Sinclair Aitken, who died this month at the age of 85, was a gardener of people who saw and nourished their creativity. As head of educational broadcasting in Scotland for the BBC from 1963 to 1982, he contributed hugely to cultural education in Scotland.
Born in Glasgow in 1925, he was an outstanding scholar of Latin and Greek at Hutchesons' Grammar School. After call-up to the Army during the Second World War, he graduated with an MA in English language and Latin from Glasgow University. He used this expertise to produce the first pronunciation dictionary of its kind for Penguin and later taught at King's College London, and at George Watson's College in Edinburgh.
It was in his role as head of educational broadcasting that his talents found their fullest fruition. The driving force of his work, in the high ideals of the BBC of his day, was to serve Scotland's young people with the best of their culture, to reconnect with what was often lost.
In the schools' output, he introduced them to the country's neglected history and literature, inaugurating radio and TV series about the rich folklore and literature of the past, while they also heard the voices of contemporary literary luminaries. Programmes celebrated the various voices of Scotland and scotched the widely prevalent belief that Scots dialects were gutter English. He championed the language and culture of Gaeldom, not only by taking Gaelic classes himself and co-opting staff to do the same, but by establishing the influential radio and TV Can Seo programmes.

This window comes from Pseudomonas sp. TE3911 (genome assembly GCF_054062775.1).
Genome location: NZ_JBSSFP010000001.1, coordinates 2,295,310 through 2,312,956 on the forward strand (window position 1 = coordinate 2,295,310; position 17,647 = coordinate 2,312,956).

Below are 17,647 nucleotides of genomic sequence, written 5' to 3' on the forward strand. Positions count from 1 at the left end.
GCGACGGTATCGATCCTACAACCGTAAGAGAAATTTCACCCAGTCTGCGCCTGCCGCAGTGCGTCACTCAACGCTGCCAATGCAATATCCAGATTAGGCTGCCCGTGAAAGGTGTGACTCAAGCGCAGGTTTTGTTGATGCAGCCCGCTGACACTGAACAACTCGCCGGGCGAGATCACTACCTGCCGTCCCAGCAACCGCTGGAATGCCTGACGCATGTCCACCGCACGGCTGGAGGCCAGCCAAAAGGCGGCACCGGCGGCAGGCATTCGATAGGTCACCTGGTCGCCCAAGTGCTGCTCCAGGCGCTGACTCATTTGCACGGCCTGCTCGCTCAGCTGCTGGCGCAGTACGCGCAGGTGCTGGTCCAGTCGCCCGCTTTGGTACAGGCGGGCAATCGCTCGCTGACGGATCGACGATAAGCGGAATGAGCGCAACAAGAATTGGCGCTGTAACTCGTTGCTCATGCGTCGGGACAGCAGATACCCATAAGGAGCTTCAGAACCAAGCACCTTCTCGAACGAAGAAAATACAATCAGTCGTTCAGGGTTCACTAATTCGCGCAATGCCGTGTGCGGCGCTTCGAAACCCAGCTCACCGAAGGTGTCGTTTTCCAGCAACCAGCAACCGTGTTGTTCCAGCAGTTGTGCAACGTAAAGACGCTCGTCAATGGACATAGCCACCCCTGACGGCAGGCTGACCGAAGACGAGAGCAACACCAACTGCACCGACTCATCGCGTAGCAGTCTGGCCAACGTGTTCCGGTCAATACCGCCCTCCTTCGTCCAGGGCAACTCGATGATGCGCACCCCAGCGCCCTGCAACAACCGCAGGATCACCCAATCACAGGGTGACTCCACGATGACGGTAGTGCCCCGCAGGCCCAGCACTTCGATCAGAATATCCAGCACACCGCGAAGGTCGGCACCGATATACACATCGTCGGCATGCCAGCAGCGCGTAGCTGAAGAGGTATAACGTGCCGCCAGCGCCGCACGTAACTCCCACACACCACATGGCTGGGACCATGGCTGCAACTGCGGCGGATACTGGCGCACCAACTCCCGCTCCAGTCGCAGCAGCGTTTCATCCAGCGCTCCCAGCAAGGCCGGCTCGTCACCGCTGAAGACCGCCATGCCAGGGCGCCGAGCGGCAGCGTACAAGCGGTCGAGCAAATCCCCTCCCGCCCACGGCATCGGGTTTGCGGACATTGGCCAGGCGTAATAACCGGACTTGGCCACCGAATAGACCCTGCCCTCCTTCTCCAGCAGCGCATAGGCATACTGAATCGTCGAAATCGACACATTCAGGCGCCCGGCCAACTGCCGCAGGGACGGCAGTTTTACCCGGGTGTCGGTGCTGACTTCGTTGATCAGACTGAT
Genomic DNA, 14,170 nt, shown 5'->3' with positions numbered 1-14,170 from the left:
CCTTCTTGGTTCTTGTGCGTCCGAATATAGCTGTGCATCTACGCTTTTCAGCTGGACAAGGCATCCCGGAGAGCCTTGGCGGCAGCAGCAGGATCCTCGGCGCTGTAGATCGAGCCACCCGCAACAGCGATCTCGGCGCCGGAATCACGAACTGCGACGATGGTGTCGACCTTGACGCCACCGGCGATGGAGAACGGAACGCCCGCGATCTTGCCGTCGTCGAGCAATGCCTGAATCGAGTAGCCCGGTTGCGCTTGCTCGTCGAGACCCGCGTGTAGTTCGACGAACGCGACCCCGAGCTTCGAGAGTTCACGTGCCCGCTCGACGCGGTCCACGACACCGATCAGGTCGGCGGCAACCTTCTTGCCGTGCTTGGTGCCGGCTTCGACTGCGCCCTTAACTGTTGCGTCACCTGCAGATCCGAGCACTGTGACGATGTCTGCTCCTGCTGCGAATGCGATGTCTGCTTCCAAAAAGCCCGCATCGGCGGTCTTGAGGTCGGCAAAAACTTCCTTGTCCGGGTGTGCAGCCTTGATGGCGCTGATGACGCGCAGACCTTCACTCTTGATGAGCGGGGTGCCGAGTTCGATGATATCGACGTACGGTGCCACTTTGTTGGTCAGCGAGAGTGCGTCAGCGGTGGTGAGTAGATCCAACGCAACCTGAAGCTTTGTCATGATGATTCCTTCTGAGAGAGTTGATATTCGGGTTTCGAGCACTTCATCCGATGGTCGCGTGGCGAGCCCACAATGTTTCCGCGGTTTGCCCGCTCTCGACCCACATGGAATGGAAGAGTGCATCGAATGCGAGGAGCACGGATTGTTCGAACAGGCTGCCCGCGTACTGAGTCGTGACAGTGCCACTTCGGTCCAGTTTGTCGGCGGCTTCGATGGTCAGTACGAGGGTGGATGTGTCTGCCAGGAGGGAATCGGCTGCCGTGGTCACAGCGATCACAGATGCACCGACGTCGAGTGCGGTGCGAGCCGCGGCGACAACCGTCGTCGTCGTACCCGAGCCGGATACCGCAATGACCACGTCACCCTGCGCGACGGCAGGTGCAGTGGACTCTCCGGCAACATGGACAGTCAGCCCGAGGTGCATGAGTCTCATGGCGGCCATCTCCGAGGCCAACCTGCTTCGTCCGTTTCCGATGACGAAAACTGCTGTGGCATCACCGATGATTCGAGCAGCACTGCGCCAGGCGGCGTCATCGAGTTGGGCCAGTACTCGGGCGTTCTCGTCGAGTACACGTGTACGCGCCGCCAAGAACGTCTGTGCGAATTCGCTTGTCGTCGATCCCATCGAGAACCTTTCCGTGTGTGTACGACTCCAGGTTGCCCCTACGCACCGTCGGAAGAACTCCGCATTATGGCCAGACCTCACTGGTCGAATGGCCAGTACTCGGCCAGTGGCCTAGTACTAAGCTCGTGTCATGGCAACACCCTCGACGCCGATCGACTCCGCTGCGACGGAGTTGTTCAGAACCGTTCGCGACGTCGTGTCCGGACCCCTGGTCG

When he turned to Scotland's health record, the poorest in Europe, he formed an alliance with the Scottish Health Education Group to finance a daily radio drama series dealing with every Scottish malady, from bigotry to bulimia. This series, Kilbreck, modelled on The Archers, attracted the cream of Scottish writers and actors.
Sinclair was in the BBC but was not a corporation man or a stooge. When the BBC management proposed to cut education and music to save money, he formed and promoted an underground resistance. Many sympathisers, including BBC staff, became secret agents, gathering members of the press, academics, literary figures and cultural icons to the cause. He was the cunning and dexterous Che Guevara of the campaign. The powers were shamed and the battle won.
At the heart of his work and innovative programme ideas was his love of Scotland. A nationalist, he believed a robust autonomy would give proper dignity, identity and pride to the Scottish people. His agenda was the resurgence of a proud Scottish nation led by the realisation of its own rich cultural heritage.